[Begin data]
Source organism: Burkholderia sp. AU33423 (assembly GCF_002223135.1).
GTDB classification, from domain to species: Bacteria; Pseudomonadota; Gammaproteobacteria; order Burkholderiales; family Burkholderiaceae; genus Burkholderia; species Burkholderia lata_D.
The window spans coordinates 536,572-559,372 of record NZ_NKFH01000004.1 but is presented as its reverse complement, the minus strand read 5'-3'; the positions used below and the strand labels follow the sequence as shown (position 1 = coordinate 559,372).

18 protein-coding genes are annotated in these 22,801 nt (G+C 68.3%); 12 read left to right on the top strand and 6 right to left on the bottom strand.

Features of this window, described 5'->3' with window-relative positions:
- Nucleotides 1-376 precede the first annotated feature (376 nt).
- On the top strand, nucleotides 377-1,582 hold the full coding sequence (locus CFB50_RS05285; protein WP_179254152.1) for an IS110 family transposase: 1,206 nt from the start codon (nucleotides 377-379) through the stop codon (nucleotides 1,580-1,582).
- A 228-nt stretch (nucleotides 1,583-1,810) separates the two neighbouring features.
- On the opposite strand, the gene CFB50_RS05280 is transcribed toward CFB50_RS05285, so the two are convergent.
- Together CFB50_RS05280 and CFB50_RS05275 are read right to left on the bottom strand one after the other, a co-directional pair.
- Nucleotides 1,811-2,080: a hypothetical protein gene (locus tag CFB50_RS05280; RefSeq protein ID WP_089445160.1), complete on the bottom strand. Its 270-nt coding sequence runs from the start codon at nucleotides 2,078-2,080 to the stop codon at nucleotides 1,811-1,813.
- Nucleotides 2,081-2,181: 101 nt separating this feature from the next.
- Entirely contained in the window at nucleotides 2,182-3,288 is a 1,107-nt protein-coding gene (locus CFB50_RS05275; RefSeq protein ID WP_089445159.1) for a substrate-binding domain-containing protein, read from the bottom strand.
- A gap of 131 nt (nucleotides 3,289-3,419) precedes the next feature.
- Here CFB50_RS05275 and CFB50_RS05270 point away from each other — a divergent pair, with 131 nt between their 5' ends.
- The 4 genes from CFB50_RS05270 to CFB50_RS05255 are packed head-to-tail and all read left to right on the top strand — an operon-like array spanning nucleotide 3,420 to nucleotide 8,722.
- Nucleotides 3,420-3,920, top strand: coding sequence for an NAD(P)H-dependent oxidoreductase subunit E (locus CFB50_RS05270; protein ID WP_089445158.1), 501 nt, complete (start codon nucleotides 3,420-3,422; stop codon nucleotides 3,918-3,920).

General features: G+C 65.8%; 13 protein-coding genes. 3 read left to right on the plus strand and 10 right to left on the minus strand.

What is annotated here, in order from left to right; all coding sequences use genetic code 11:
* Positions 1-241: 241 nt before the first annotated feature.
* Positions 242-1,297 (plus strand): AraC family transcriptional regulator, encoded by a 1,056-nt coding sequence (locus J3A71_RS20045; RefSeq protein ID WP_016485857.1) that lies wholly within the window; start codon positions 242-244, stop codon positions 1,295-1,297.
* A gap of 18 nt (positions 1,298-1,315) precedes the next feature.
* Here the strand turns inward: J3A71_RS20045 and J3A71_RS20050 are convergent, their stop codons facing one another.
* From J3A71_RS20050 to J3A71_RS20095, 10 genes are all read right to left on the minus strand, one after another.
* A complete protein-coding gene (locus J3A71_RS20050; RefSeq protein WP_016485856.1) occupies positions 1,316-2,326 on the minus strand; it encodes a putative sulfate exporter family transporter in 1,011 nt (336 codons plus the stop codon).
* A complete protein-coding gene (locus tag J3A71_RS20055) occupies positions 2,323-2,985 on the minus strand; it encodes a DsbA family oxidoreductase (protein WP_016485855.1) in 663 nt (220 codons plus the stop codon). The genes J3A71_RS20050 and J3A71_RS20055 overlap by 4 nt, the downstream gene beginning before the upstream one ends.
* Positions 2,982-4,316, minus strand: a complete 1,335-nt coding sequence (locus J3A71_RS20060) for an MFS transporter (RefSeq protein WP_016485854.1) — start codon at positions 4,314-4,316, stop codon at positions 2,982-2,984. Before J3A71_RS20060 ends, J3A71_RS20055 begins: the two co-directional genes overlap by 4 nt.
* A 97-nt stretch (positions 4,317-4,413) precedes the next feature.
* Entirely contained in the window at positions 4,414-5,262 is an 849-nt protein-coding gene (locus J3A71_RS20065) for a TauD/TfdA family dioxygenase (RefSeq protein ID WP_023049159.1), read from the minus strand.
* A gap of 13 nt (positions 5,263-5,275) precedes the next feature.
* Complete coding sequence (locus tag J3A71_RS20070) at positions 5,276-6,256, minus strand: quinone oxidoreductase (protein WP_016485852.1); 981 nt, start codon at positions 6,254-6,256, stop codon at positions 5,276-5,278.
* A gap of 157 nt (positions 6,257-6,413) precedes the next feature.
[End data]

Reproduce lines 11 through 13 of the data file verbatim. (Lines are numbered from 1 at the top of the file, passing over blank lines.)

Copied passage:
- Nucleotides 1,811-2,080: a hypothetical protein gene (locus tag CFB50_RS05280; RefSeq protein ID WP_089445160.1), complete on the bottom strand. Its 270-nt coding sequence runs from the start codon at nucleotides 2,078-2,080 to the stop codon at nucleotides 1,811-1,813.
- Nucleotides 2,081-2,181: 101 nt separating this feature from the next.
- Entirely contained in the window at nucleotides 2,182-3,288 is a 1,107-nt protein-coding gene (locus CFB50_RS05275; RefSeq protein ID WP_089445159.1) for a substrate-binding domain-containing protein, read from the bottom strand.